While most colors translate pretty well from one color mode to the other, subtle color shifting is common when converting from RGB to CMYK (and vice versa), requiring some manual adjustments to get things just right. For example, many software programs will translate a 100% blue RGB value into a CMYK color that looks more purple than blue. Such changes will need to be accounted for if you start with an RGB color mode and then convert to CMYK later on.

If you send us files that use RGB color, we will convert your files to CMYK before printing them. In such cases, we recommend you view a printed proof before we complete your order, so you can see how the converted colors will appear in print.

Converting Images in Adobe Photoshop

If you're using images from a digital camera, chances are those photos use RGB color. Here are the steps to take to convert an RGB image to CMYK color using Adobe Photoshop.

  • Create a copy of your original image and open both in Photoshop. This will provide you with a point of reference to look back on once you've converted your image to CMYK
  • Choose the copy you want to convert and select Image > Mode > CMYK Color from the main toolbar at the top of the screen. This will convert the image to CMYK. converting img
  • Referring back to your original image (still in RGB mode), adjust the colors as needed. In most cases, Photoshop will do a good job converting the file, but subtle adjustments may be needed.

Bleeds, Cut Line, and Safety Margin

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Borders With Bleeds

While commercial trimming equipment is highly accurate, environmental and mechanical conditions beyond our control can affect its precision. As a result, the actual edge of a trimmed piece can vary by as much as 1/16" from the planned edge of the page. As printers, we use a "bleed" area to compensate for this variation.

If your printed piece calls for a border along its edge, you will need to extend that border 1/8" beyond the outside cut line, in order to ensure that it prints properly. Otherwise, you might run into issues when the piece is cut to its finished size.

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Fonts and Transparency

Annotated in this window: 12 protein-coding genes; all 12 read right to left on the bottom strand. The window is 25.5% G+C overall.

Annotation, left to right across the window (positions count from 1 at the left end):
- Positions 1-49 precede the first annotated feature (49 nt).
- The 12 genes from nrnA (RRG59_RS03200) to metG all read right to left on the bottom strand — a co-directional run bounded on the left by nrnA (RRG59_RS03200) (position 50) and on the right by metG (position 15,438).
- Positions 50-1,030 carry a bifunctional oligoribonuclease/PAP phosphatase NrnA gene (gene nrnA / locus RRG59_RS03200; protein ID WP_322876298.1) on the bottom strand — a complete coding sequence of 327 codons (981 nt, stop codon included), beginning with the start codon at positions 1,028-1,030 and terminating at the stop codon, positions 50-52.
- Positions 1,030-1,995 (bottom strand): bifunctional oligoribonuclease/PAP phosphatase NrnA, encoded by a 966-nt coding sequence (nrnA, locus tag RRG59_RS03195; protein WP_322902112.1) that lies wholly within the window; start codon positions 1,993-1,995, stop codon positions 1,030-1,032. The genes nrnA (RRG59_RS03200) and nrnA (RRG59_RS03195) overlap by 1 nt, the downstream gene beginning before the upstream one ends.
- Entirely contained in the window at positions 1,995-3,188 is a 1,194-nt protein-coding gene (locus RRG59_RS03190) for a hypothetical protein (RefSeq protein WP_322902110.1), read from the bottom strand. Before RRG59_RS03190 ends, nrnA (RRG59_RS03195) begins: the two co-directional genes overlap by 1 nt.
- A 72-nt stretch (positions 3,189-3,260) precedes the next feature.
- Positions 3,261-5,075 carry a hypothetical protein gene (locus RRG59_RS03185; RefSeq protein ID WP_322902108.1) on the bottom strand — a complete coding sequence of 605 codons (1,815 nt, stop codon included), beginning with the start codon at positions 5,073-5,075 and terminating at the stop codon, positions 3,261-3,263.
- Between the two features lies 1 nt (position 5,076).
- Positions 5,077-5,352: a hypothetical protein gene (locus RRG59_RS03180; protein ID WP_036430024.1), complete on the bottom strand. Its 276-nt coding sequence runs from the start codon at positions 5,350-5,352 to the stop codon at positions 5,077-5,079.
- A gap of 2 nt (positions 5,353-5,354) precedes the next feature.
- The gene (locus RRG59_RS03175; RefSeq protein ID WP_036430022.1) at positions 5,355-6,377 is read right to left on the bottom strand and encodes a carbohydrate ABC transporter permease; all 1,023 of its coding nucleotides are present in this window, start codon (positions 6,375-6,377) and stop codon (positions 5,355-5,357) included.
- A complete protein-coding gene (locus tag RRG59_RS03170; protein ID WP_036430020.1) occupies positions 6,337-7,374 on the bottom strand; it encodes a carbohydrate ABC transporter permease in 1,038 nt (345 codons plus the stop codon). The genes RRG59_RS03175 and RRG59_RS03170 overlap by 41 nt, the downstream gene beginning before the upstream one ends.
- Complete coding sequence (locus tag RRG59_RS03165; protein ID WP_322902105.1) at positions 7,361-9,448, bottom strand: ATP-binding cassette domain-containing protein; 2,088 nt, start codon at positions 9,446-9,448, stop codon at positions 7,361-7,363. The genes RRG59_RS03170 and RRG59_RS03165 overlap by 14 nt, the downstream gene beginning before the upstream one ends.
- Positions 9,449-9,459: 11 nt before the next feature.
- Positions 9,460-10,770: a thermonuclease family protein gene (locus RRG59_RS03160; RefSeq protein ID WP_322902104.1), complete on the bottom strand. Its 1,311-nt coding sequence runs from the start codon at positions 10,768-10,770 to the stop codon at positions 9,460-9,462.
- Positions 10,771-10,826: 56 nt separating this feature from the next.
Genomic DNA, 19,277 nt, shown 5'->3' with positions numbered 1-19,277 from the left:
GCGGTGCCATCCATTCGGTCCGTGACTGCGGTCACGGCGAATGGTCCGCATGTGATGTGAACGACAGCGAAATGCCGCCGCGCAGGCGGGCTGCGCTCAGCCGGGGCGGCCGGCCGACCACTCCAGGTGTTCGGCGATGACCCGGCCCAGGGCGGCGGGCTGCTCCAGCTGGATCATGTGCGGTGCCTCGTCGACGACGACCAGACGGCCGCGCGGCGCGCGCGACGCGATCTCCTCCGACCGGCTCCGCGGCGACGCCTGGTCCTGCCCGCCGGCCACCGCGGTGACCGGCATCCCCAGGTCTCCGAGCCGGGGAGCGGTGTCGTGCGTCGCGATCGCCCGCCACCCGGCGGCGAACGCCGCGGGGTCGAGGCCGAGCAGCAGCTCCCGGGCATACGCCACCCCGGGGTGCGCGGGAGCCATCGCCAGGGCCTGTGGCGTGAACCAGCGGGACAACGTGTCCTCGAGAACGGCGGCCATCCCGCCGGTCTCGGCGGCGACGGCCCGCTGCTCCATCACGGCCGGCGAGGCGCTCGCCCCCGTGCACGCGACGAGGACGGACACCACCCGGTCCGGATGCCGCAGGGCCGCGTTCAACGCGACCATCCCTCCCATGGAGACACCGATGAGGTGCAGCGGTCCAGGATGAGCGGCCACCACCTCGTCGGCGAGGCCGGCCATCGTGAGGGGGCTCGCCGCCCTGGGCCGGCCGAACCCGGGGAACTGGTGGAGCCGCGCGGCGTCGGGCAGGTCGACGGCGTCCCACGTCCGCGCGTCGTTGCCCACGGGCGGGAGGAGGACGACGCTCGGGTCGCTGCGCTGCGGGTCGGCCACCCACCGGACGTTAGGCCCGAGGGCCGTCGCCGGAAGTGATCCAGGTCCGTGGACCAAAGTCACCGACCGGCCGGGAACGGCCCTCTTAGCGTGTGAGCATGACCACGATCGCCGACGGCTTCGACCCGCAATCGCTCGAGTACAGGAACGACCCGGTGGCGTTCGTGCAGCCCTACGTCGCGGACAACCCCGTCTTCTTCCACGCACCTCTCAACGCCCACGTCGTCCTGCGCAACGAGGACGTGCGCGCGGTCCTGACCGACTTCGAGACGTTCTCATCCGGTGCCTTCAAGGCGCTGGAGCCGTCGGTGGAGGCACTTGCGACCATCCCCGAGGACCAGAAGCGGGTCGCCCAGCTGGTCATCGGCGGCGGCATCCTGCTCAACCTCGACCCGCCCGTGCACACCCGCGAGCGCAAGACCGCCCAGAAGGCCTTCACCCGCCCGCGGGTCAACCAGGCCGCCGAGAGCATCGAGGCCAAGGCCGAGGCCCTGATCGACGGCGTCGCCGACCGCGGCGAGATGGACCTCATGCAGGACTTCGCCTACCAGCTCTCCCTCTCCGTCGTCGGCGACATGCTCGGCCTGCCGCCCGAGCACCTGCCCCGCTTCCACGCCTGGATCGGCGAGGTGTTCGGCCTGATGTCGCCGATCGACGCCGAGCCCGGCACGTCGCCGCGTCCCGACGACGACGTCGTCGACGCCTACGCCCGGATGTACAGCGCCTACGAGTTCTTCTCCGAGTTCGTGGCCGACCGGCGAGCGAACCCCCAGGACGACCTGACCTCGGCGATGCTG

If your artwork contains vector-based graphics with transparency or other special effects, make sure you provide us with a copy of your files with flattened images and all fonts converted to outlines. Transparent, unflattened artwork and non-outlined fonts may not print properly, resulting in costly delays and reprints. Below are instructions for flattening your artwork and converting fonts to outlines in Adobe Illustrator and InDesign.

Adobe Illustrator

Create a copy of your file and save the original in a safe place (in case you need to make changes later). Once you've flattened your images and converted your text to outlines, you will not be able to edit those elements again.



Adobe InDesign

Create a copy of your file and save the original in a safe place (in case you need to make changes later). Once you've flattened your images and converted your text to outlines, you will not be able to edit those elements again.



Fonts and Text Point Sizes

Type that is smaller than 7 pt can be difficult to read. Please make sure you are not using a font size smaller than 7 pt.


Line Width

The chart shown here highlights the most common line widths:


We strongly suggest setting your line thickness to at least .25 points or at least .003 inches in width. A 1 or 2 point line is very popular and looks especially good around photographs.

For More Tutorial, Please Download Our Basic Tutorials.